WHEN YOU’RE PUTTING together an outfit for a job interview, think of it as just another box you have to tick to prove that you’re the right candidate for the position.
Your clothing is the first step to interview success, so it’s worth putting some thought into how you present yourself on the day.
The first thing you have to bear in mind is that you must respect the process.
You’re not going to dress like you would on a normal workday – but at the same time you want to look as though you belong there before you’ve been offered the job.
If you’re interviewing in a very casual environment, it’s not going to look right if come dressed as though you’re about to audit the company.
There’s no harm in having a cup of coffee near the workplace ahead of the interview to get a sense of how the people there present themselves.
Go for a heightened version of what they’re wearing, or dress like the most senior person. For example, if it’s all jeans and T-shirts, you should aim for a more smart-casual look.
It can be a tricky balance to strike, so here are some tips to get you started:
A good jacket goes a long way
Getting the basics right is important. Arriving well groomed – tidy hair, polished shoes, clean fingernails – is crucial.
A well-structured jacket is always effective. It doesn’t mean you have to wear a full suit. Even if you wear a blazer with trousers or a skirt or over a dress, it will give you a strong body architecture.
It gives you that little bit of extra power in an interview, particularly if you’re being interviewed by an all-male panel. Quite often, they’ll be wearing tailored suiting, so you want to be able to come in with the same gravitas.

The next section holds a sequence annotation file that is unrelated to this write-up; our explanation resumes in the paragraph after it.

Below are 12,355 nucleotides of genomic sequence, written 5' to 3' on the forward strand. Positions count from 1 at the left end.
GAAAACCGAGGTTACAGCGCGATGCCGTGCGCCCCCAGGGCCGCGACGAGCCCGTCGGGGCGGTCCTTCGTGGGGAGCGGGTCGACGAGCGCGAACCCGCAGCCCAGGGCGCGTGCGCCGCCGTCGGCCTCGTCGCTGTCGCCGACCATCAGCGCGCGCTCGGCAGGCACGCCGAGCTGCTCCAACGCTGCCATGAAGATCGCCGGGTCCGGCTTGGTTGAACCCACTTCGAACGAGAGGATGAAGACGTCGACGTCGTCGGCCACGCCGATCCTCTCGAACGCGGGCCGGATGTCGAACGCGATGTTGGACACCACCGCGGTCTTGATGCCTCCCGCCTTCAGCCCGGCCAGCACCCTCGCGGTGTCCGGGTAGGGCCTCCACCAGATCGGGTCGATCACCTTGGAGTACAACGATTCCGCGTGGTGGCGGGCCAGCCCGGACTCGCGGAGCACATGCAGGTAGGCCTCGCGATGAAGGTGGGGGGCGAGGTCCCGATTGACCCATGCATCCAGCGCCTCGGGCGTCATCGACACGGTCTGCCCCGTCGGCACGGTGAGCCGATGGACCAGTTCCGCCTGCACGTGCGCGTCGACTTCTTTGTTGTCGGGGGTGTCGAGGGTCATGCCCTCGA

A nice jacket will serve you well in the workplace too, so it’s a good investment.
There are some stand-out no-nos for interview attire. Don’t let what you wear to become a distraction. That could be anything from a loud and gaudy piece of jewellery to an over-powering perfume.
Remember, a job interview outfit is not about showmanship. It’s about getting the basics right. Having said that, working with a more evolved colour palette can help you stand out from other candidates.
The lowest common denominator is the black jacket with white shirt. Maybe work with slightly richer colours, like navies and ivories. Something that looks a little bit more elegant.
Shop with a friend
There’s no typical woman that comes to Dress For Success for advice. Some of our clients are early school leavers, others have PhDs.
We get a lot of women who are returning to the workforce after a long gap for whatever reason, so across the board we’re working with women who need some help regaining their confidence.
I think if you’re lacking in confidence, it can be very difficult to get outside of your head and see what actually looks good on you.
So when you go shopping for your job interview outfit, bring along somebody whose opinion you trust and who has your best interests at heart.
Whether shopping alone or with someone else, take pictures of what you try on so you can assess objectively afterwards.
If you want some professional advice, a lot of stores have personal shoppers. You’re not obliged to buy what you try, and it can be a great learning experience to really get a sense of what works best on your body.
Package your experience
A lot of times, we see women enter an interview situation with a slightly apologetic tone. That is not what an interviewer wants to hear. They certainly don’t want to hear you apologise for your history.
Any employer is going to accept that you took time out of your career to raise a family or whatever it is you did. You just have to package your experience in a way that makes sense to them and their needs.
As a mum, I know that if you can run a domestic situation with all the logistics that entails, you can apply those management skills to any work situation. You just need to take ownership of what you’ve done in your life and package it in the right way.
It’s worth bearing in mind that there’s a strong move for diversity in the workplace nowadays. Employers are keen to bring back the brain pool of women who have, in many cases, reached quite a high level of qualification but simply fallen out of the workplace.
It’s time for women to think of themselves as an unmined pot of gold that employers are about to embrace.
Sonya Lennon is a designer and founder of Dress For Success Dublin. This article was written in conversation with Conor McMahon as part of a series of masterclasses with some of Ireland’s most influential business people.
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